Should you spend twice as much to buy organic eggs because they are ‘supposed’ to be healthier and more nutritionally dense?
Eggs are nature’s perfect food. So you wouldn’t be wrong in wanting only the best for you and your family. It is true that organic foods are usually healthier because they are wholesome and free from toxins found in pesticides and insecticides.
However, when it comes to store bought eggs, there is no guarantee that certified organic eggs are going to be any better than regular eggs, according to a study conducted by the U.S. Department of Agriculture.
And we’ll explain why organic eggs are not necessarily worth the extra cost!
Understanding the Meaning of Certified Organic
Certified Organic Eggs mean that the chicken producing the eggs are given an organic, all vegetarian diet. On the other hand, farm-fed chicken are usually given a feed that is laced with antibiotics to reduce chances of infections. Also, these chickens are exposed to pesticides and insecticides through their regular grain and insect diet.
While this is good because it means the chicken aren’t pumped with antibiotics and also do not have any exposure to pesticides found in regular feed, it also limits their diet and not necessarily in a healthy way. This is because insects are an important part of all-natural diet for chicken and affects the nutritional density of the eggs they produce.
To make matters worse, there are other contenders in the market today.
Apart from organic and regular, you also have ‘free-range’ variety. These are eggs from chicken that are fed an organic diet, are allowed to roam in the sunlight and peck the ground instead of being stashed away in cages, and are hence living in an all-natural, 100% humane, perfect environment.
As a result, these eggs are also far more expensive.
However, the question remains – are these eggs worth paying more? And the honest answer is – Not always.
The Truth about Supermarket Organic Eggs
It’s completely true that Organic Eggs are comparatively free of antibiotic residues, with no exposure to pesticide laced feed, and are probably higher in Omega 3-fatty acids. However, this rule only applies to eggs produced by chicken from a highly reliable breeder.
Additionally, the fact that these chicken live in such tight quarters and are not given any antibiotics to prevent infections and spur growth does further negatively affect the quality of their health, as well as the nutritional density of the eggs they produce.
Hens that are fed an all-organic diet and not allowed to roam free do not get any grub and insects in their diet, which means they produce eggs with a drastically reduced nutritional value.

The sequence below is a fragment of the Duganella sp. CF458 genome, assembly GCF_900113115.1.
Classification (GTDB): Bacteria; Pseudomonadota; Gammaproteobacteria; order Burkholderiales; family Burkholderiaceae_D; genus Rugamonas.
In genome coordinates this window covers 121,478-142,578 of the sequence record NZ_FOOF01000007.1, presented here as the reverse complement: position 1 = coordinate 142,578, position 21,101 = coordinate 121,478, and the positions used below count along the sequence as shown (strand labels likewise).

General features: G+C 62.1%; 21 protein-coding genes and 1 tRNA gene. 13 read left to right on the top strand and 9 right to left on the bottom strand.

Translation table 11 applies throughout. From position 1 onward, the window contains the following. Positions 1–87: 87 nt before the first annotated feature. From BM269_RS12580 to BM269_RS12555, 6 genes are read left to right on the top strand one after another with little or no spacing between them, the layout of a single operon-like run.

Chicken are not vegetarian by nature, they eat worms crawling on the ground. In that regard, farm-fed chicken that are given a controlled feed comprising of regular grain and insect grub mix end up producing higher quality eggs.
Things get worse when you take cage-free chicken into consideration. The study conducted by the U.S. Department of Agriculture found that these chickens are allowed to roam free and peck the ground anywhere, hence increasing their exposure to dangerous environmental contaminants. These free-range chickens have higher levels of PCBs when compared to regular caged chicken.
Also, if the ground they peck was ever treated with DDT or other dangerous pesticides, the traces are left behind in the chickens and hence the eggs they produce during their lifetime.
The Final Verdict
Eggs from pasteurized chicken that are fed an all organic diet are healthier with a high nutritional content, and also less likely to contain salmonella strains. However, organic eggs sold at supermarket are usually put through additional treatments for cleaning and processing, thereby reducing their ‘health’ quotient drastically, even though they still come with a heftier price tag.
Many supermarkets also fool their customers by simply selling Brown Eggs as Organic Eggs. Here is a fun fact for you – Organic eggs are not always brown eggs! The colour of the eggs is decided by the breed of chicken they come from, not from their quality or the feed given to the chicken. Organic eggs can be both brown and white, so don’t be fooled next time!
Also Read: Healthy Recipe: Low Fat Chicken Burger